3/5

Room

05. ROOM (Lenny Abrahamson, director)

There are those films that bring such discomfort while watching them that you find it real hard to revisit, and to a certain extent, Lenny Abrahamson’s Room fits the bill. Based from Emma Donoghue’s novel of the same title, the film is about a young mother and her son trapped and living in a small.. well.. uhm… room. The movie wasted no time in making the audience feel what was going through with Ma and Jack (played to perfection by Brie Larson and Jacob Tremblay, but more of them later) that you’re already invested with the film and their situation. A film like this benefits from having these very detailed small scenes later building up to a huge bubble of emotions just waiting to explode, and as a viewer, there’s just no turning back anymore. At the risk of not being a spoiler, I’d leave the rest of what has happened in the movie, but let me say that this was gut wrenching throughout in a way that isn’t manipulative or forced (except for the musical score in some key scenes which were overdone). Brie Larson is expected to win the Best Actress Oscar at the end of this month, and deservedly so. Her performance is one you’d appreciate not right off the bat, but moreso for its lasting impact. And while I usually have reservations with performances from child actors, Jacob Tremblay is simply a revelation. What a find. Seeing his personality this whole awards season and that being so different than what was showcased in the movie can also be credited to the focused direction by Lenny Abrahamson.  Room is a film that resonates well even after the credits rolled already, and its effect lingers with you.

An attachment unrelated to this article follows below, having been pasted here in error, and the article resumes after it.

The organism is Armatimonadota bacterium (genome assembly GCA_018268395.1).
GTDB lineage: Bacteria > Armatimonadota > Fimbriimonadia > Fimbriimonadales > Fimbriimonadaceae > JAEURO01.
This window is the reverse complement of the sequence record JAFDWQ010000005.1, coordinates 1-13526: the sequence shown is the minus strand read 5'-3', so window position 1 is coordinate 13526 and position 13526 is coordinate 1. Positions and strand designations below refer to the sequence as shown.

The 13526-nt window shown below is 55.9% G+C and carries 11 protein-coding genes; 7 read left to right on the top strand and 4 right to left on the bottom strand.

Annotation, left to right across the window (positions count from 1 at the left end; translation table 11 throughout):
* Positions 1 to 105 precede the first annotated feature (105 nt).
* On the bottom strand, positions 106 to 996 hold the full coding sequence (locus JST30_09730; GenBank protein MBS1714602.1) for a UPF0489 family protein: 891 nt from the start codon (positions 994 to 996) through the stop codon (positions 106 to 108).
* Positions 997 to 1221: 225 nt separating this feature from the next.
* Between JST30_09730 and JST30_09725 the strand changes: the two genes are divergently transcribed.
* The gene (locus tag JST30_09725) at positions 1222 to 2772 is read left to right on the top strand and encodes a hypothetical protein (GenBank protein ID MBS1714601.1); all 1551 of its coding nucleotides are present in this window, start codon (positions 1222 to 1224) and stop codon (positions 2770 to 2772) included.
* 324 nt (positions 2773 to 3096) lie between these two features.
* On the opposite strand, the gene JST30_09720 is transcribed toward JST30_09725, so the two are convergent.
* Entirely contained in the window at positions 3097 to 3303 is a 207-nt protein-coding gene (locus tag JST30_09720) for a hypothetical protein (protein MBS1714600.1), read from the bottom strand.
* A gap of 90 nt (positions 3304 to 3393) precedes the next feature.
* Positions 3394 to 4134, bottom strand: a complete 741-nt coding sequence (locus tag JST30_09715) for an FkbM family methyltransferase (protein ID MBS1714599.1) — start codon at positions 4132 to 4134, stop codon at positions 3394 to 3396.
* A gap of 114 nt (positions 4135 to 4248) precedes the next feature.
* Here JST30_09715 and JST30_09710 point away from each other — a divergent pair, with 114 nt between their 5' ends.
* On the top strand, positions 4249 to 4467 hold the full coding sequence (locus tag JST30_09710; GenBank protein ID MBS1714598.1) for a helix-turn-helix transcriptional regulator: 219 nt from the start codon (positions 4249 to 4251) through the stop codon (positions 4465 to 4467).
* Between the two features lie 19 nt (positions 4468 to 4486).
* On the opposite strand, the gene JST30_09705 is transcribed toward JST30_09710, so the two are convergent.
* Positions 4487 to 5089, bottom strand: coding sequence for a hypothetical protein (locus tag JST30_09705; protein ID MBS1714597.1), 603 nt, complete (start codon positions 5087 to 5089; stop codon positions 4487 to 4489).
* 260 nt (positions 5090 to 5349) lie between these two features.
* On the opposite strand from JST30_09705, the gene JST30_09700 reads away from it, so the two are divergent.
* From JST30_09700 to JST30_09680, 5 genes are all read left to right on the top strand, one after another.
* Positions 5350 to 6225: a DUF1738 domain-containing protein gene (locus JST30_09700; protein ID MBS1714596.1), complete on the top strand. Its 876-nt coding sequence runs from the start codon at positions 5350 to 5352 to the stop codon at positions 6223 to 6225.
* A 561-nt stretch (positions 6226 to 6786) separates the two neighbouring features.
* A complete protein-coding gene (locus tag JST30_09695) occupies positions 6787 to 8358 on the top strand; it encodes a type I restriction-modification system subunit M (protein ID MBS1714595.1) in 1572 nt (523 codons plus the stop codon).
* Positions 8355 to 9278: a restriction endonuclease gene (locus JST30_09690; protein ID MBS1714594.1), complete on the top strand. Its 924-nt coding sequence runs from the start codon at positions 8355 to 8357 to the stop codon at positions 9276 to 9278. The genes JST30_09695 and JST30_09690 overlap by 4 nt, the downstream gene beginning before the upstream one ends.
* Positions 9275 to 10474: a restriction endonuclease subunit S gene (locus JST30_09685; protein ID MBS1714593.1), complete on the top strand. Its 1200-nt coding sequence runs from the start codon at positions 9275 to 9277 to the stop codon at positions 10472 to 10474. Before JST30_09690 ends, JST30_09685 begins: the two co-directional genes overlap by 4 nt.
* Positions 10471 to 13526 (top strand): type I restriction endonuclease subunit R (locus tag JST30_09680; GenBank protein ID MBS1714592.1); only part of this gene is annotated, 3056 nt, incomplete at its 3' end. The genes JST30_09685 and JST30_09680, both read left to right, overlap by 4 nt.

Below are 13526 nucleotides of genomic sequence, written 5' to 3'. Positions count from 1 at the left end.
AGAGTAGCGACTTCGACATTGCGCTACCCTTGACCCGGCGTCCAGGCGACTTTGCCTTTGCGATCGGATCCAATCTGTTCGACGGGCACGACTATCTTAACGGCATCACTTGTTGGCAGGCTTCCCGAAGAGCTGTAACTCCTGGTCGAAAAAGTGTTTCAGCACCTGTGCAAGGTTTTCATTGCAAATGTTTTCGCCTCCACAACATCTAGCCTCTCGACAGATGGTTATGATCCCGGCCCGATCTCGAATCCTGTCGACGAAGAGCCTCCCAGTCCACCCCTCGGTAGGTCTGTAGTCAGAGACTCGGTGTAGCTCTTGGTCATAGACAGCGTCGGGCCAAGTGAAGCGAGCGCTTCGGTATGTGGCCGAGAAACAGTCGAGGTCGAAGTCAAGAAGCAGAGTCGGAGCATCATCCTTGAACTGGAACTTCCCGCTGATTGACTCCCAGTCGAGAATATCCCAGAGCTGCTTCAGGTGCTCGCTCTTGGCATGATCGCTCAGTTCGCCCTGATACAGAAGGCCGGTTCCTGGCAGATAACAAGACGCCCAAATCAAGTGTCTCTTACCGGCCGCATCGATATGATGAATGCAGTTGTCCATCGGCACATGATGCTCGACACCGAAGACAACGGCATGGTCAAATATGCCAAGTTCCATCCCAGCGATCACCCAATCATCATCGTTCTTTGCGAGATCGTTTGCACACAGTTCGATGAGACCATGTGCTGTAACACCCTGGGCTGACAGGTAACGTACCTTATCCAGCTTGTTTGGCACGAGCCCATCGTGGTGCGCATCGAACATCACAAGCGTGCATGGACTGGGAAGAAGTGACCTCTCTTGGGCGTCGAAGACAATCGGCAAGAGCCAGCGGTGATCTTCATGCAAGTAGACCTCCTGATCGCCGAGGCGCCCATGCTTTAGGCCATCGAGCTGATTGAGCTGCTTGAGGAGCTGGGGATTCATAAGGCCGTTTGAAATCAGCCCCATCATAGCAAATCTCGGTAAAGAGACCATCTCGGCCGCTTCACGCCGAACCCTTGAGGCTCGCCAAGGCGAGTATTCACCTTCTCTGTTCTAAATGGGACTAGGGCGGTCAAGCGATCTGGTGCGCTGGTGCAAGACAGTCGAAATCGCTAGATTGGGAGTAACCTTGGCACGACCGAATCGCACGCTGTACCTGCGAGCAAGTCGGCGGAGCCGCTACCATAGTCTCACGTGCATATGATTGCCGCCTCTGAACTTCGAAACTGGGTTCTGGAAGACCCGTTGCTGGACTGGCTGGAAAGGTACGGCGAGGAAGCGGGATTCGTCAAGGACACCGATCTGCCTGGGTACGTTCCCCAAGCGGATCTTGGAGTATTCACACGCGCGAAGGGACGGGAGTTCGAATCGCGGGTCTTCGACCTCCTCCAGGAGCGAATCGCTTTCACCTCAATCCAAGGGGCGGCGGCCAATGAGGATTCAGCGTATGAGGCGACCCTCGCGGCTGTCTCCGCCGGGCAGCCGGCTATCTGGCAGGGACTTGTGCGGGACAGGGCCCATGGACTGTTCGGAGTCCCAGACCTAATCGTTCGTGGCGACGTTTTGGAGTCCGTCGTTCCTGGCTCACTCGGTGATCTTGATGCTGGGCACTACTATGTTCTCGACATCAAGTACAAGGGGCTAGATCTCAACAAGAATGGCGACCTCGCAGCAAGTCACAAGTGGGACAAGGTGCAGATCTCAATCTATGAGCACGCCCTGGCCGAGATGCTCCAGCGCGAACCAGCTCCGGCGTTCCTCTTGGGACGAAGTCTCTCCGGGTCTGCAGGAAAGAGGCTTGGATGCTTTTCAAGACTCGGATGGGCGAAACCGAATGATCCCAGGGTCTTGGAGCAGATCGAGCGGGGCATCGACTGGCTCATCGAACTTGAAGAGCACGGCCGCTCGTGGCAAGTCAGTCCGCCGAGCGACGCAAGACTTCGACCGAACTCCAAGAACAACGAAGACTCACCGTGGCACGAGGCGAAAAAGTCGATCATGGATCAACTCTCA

3.5/5

The BigShort

04. THE BIG SHORT (Adam McKay, director)